Winter/Spring Seed Starting without Electricity - Part 2

2015 is shaping up to be an early and warm spring. I started the greenhouse at the beginning of March (March 9th) because it was just too warm outside to delay.

This year I am Starting Seeds without Electricity and attempting to grow all of my plants on my own. No help from nurseries, neighbors, or friends.

I am going to start the seeds, grow the plants, save seeds for the next year, and process the food for winter. All of this without electricity or other modern conveniences - to be sure that it's possible in a grid down scenario and because it's fun and more self sufficient. 

Here is what the greenhouse looks like all put together:
The greenhouse contains 18 milk cartons containing soil and seeds. In early March, only the top 6 contain seeds. I will plant the heat loving plants in April or they will run the risk of being way too big for the pot before they can safely go outside. Our last frost date is May 17th. 

Everything in this greenhouse is recycled or reused. I am using milk cartons from the milk we drank this winter. I rinsed out the milk cartons and used the rinse water to water my houseplants.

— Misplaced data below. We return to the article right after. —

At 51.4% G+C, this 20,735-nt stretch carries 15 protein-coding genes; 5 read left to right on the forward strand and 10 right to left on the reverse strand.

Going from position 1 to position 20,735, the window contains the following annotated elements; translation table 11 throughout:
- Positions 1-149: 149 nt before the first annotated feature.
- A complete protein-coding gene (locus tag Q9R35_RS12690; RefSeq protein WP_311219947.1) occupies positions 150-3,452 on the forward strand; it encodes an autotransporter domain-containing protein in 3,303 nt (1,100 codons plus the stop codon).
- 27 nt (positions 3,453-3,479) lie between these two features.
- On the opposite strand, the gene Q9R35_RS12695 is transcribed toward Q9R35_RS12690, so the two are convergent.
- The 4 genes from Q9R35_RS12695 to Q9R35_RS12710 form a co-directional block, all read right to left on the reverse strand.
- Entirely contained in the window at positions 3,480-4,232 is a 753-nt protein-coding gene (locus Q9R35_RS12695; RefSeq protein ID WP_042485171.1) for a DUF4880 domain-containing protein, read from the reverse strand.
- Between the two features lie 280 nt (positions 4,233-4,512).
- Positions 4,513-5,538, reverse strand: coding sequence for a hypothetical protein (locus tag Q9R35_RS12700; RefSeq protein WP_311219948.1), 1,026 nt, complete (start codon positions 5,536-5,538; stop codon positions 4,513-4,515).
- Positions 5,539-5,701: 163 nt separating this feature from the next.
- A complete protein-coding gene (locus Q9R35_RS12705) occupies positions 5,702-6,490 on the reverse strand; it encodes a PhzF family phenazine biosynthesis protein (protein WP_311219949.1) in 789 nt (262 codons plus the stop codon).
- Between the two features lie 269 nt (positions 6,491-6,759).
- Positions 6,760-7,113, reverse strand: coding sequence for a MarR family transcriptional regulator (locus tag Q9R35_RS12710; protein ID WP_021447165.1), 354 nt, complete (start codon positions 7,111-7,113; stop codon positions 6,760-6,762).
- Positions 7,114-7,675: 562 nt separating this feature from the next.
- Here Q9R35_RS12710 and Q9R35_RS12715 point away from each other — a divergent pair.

The cartons are sitting in cardboard boxes from Costco (they give them away at the register) and contain pebbles we collected last summer. 
There are bricks behind the cartons and on the bottom shelf. These were found while exploring the forest last summer. The bottoms shelf also contains bottles of grey water (from washing dishes) collected in recycled juice and milk bottles. 

I bought the potting soil on clearance at Target last winter. 

The greenhouse itself was bought used on Craigslist for $20. The thermometer is an oven thermometer I reviewed on this blog. 

It is now March 15th and a few of the plants have germinated already. I had to move the Bok Choy out of the greenhouse because it was too warm for this cool loving plant. Say what?

Well, I have clocked temps as high as 130 F inside the greenhouse. With that, here is what I have learned so far about having a portable greenhouse.

1. It really works. Temperatures inside are a minimum of 10 degrees warmer. When I had this on our porch, out of the sun and the weather was below freezing, the greenhouse was still warmer, but things got interesting out in the sun.

I moved the greenhouse into the sun once the seeds were planted, and the temperatures heated up tremendously. On 50-60 degree days (really unseasonably warm for March) the greenhouse was commonly between 80 and 90F. It even got to 130 and I had to open up the flaps.

2. Venting is essential. This particular greenhouse is not airtight and even has a hole in the top (behind the pocket holding the thermometer.) I thought this would provide enough airflow to prevent overheating. I was wrong. On days above 60, the door needs to be zipped open.